- Invaluable learning. Every customer experience failure offers critical lessons and insights that guide us toward improvement and ultimate success.
- Toolbox strategies. Develop a CX failure toolbox with strategies to overcome challenges and work through failures.
- Team support. Surround yourself with a supportive CX team to help navigate failure and keep moving forward.
It’s baseball season, so naturally I am thinking about — failure.
First of all, we all fail. But although failure is unavoidable, it’s also a natural and essential part of your success cycle. Going beyond customer experiences and the customer journey, the failure/success cycle permeates through every level of our own lives. Whether you’ve botched dinner plans or have gone through a business shutdown, failure exists at every level.
Embracing Failure: The Road to Hall of Fame Success
Failure isn’t bad. Look at Albert Pujols, a surefire first-ballot Hall of Fame baseball player. He was drafted in the 13th round (where just 11% of players ever get a swing at the big leagues, according to Bleacher Report). Nobody thought he’d ever make it to the majors, and yet he’s gone on to hit over 700 home runs and was named MVP not once, not twice, but three times.
He also hit .296. That means he “failed” 70% of the time. Incredible. Just imagine the mental fortitude of baseball players — at any level — who have to simultaneously expect/accept failure yet not be consumed by its depressive impacts.
Related Article: What I Learned About Learning From Career Failure
Overcoming CX Challenges: Building Your Failure Toolbox
One time when I was in a market research meeting and a client stated that my analytical approach was incorrect, even after I demonstrated that there were a number of ways to approach the analysis and that each generated the same output, the client requested that I be removed from the account due to my “condescending demeanor.”
Failure is merely a collection of challenges. It can be extremely overwhelming at times. That’s OK. However, I think that one of the best things we can do to work through failure is to be ready with a few strategies to take on those challenging moments. I like to call this my failure toolbox.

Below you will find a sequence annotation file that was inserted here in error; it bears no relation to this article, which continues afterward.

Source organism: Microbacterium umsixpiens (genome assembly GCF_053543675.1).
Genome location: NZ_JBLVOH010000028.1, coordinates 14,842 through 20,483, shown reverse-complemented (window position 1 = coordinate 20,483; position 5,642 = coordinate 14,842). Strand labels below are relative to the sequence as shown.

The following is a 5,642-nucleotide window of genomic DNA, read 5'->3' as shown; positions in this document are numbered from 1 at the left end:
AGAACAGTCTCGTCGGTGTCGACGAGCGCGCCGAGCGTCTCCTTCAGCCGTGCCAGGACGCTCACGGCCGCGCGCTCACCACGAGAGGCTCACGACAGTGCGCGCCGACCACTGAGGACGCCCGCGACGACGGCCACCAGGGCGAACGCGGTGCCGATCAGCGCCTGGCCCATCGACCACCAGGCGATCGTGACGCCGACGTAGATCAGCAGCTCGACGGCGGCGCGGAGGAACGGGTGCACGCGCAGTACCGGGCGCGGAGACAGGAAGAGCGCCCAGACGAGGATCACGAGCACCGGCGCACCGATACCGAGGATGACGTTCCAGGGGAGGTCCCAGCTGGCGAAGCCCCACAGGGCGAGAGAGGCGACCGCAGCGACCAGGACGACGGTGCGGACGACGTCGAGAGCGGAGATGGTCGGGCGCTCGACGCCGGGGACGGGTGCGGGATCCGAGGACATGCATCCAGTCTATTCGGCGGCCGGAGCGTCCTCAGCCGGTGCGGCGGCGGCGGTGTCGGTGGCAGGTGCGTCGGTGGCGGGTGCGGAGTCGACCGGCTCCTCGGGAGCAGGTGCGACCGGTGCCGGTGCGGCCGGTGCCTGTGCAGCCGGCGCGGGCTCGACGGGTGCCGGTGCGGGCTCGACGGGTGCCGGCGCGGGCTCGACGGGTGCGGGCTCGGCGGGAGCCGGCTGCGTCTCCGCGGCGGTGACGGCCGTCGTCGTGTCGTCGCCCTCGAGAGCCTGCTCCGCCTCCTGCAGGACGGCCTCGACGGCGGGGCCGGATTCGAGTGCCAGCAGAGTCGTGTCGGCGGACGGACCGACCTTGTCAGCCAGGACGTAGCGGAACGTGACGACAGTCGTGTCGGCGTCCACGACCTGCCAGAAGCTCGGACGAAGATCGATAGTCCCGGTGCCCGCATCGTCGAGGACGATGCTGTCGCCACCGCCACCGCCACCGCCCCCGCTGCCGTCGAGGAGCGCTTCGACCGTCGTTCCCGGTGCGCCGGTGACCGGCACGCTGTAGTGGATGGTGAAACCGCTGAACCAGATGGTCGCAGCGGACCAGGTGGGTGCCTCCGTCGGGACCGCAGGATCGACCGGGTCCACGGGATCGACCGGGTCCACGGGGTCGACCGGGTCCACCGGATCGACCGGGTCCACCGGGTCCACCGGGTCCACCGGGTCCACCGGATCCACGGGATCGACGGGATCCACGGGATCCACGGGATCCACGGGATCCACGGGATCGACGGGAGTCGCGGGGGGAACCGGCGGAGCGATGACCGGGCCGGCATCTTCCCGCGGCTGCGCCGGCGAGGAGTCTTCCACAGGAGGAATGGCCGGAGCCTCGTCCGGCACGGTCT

Let’s have a look inside.
Related Article: 5 Ways to Ensure Successful Customer Experience Outcomes
Data, Response & Team: The Three Pillars of Conquering CX Failure
First, there is my supporting data. This is the data that supports my successes and documents my challenges. Data usually comes from measurements, such as those generated by a social media analysis or social listening/reputation tools. Always look back at your numbers to chart your improvement.
Second, I have my response. Knowing the reasons for failure is crucial when you’re approaching failure. Most financial linkage analyses on using the customer feedback loop across the customer experience touchpoints in a voice-of-the-customer program demonstrate the same outcome: Successful recovery from a service failure can often yield better outcomes and no failure at all.
Additionally, having a meaningful response mechanism can also help to support and enhance the employee experience. As the expression goes, you can catch more flies with honey than you can with vinegar. When challenges arise, be ready with a response. Some responses require more thought, but enabling employees to respond makes it easier for everyone involved.
Third, I have my team. Mistakes will happen, and having a good team around you will support you. When that client asked I be removed from the account for simply explaining methodology, I was certain I would be shown the door and without a job in no time. I felt the impending doom of a massive failure. However, I had a great team around me that came to my defense when I couldn’t.
Accept CX Imperfection & Keep Going
It’s important to remember that every day won’t be perfect and that we all have limits. Failure is out there, but so are you. Be confident and keep going. And, bringing it back to the baseball analogy, don’t let fear of failure stop you from swinging for the fence.
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